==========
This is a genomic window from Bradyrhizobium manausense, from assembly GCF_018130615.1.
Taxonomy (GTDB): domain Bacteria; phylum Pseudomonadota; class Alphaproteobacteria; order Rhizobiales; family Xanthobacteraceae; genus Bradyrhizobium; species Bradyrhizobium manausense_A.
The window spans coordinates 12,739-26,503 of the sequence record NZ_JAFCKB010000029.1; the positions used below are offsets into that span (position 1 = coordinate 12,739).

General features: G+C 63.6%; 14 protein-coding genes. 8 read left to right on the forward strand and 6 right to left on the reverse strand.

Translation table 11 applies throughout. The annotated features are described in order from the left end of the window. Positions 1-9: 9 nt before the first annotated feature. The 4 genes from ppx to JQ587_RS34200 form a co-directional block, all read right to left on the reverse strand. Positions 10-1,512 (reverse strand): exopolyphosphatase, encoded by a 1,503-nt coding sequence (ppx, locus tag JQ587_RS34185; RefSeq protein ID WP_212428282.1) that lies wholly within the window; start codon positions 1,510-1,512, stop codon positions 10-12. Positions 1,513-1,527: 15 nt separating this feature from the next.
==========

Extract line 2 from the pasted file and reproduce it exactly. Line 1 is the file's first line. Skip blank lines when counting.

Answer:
Taxonomy (GTDB): domain Bacteria; phylum Pseudomonadota; class Alphaproteobacteria; order Rhizobiales; family Xanthobacteraceae; genus Bradyrhizobium; species Bradyrhizobium manausense_A.